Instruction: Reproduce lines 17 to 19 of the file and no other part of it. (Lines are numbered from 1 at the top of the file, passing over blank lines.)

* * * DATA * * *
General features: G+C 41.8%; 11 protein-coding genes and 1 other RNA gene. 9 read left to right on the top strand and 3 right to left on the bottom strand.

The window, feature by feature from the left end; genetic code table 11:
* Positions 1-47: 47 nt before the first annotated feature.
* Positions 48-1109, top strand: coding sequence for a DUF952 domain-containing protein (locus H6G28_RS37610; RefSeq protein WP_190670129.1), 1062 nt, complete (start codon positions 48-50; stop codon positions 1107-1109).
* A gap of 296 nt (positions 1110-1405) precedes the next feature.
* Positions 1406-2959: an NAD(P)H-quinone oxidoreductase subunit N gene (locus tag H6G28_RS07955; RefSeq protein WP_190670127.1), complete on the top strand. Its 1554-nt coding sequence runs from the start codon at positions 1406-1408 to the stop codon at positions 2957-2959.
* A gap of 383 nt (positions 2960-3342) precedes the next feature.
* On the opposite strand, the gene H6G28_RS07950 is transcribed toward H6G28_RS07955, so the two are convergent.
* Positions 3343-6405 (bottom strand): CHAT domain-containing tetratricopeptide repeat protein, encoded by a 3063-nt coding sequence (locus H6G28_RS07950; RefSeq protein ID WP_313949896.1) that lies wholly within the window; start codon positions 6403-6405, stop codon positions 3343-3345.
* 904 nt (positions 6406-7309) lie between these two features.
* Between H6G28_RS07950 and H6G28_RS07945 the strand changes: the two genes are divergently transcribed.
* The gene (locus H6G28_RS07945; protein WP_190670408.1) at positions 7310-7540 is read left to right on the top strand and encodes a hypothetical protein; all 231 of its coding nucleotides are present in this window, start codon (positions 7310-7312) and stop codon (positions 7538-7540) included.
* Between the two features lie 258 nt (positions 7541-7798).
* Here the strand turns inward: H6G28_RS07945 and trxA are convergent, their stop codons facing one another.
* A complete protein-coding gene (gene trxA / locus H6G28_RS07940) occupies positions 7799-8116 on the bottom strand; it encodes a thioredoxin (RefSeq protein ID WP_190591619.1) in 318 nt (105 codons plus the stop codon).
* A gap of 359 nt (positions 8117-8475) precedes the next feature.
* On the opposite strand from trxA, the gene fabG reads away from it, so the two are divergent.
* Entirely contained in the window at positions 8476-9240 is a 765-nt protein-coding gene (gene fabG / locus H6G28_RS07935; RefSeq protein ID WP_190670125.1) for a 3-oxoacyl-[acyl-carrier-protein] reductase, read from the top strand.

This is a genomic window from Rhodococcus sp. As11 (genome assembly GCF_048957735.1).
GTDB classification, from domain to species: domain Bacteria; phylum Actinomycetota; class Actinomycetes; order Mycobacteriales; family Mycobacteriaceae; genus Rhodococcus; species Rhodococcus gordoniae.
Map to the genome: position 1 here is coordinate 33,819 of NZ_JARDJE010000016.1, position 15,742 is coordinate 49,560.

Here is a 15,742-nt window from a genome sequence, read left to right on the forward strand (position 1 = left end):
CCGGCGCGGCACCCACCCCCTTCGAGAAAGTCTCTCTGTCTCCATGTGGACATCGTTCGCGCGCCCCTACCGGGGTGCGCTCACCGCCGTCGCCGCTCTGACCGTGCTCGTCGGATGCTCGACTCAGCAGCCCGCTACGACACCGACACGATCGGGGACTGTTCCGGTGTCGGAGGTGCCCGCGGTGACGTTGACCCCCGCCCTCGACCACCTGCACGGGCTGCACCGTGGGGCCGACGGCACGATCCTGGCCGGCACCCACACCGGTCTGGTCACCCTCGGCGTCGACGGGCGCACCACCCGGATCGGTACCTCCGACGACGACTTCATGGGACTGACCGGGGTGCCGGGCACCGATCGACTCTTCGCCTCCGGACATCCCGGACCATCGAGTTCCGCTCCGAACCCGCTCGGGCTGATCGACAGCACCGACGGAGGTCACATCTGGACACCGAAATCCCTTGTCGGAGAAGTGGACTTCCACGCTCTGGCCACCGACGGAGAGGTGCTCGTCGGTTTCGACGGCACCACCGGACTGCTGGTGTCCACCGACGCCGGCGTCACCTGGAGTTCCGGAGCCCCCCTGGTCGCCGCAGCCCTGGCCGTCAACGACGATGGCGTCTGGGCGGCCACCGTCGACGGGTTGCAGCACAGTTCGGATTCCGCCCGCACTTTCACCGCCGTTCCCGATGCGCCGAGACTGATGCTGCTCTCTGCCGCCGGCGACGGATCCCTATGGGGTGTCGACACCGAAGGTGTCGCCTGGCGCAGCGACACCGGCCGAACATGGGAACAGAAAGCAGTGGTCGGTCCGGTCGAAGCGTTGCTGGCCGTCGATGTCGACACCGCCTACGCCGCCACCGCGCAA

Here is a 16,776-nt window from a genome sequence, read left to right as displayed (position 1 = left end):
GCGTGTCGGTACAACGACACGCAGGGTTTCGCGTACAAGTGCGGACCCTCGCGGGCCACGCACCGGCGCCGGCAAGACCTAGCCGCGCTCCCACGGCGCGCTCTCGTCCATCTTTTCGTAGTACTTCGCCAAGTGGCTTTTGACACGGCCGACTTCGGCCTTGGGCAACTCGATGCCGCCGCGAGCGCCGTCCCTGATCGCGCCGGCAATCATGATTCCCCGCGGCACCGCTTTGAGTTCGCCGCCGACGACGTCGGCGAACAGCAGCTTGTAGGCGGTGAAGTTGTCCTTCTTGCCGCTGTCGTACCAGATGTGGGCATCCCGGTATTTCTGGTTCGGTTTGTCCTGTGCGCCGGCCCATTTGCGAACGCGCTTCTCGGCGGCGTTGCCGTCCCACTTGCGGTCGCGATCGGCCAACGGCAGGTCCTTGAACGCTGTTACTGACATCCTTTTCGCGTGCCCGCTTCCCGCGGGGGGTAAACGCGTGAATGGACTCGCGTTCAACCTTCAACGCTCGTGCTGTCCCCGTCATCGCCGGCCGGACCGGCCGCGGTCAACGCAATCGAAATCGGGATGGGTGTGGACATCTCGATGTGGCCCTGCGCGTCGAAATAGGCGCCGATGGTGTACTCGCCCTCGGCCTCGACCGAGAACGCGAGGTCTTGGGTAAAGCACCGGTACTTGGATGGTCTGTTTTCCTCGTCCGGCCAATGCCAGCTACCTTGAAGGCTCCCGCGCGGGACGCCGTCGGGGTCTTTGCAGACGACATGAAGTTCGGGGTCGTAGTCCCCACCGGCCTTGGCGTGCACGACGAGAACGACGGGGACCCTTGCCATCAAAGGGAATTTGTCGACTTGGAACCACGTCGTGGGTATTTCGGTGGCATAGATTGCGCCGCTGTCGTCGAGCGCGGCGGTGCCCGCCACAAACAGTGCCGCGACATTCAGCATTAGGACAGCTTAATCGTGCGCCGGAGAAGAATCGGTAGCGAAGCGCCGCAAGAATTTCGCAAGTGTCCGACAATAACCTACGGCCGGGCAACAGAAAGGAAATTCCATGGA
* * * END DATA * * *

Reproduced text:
* On the opposite strand from trxA, the gene fabG reads away from it, so the two are divergent.
* Entirely contained in the window at positions 8476-9240 is a 765-nt protein-coding gene (gene fabG / locus H6G28_RS07935; RefSeq protein ID WP_190670125.1) for a 3-oxoacyl-[acyl-carrier-protein] reductase, read from the top strand.

This is a genomic window from Rhodococcus sp. As11 (genome assembly GCF_048957735.1).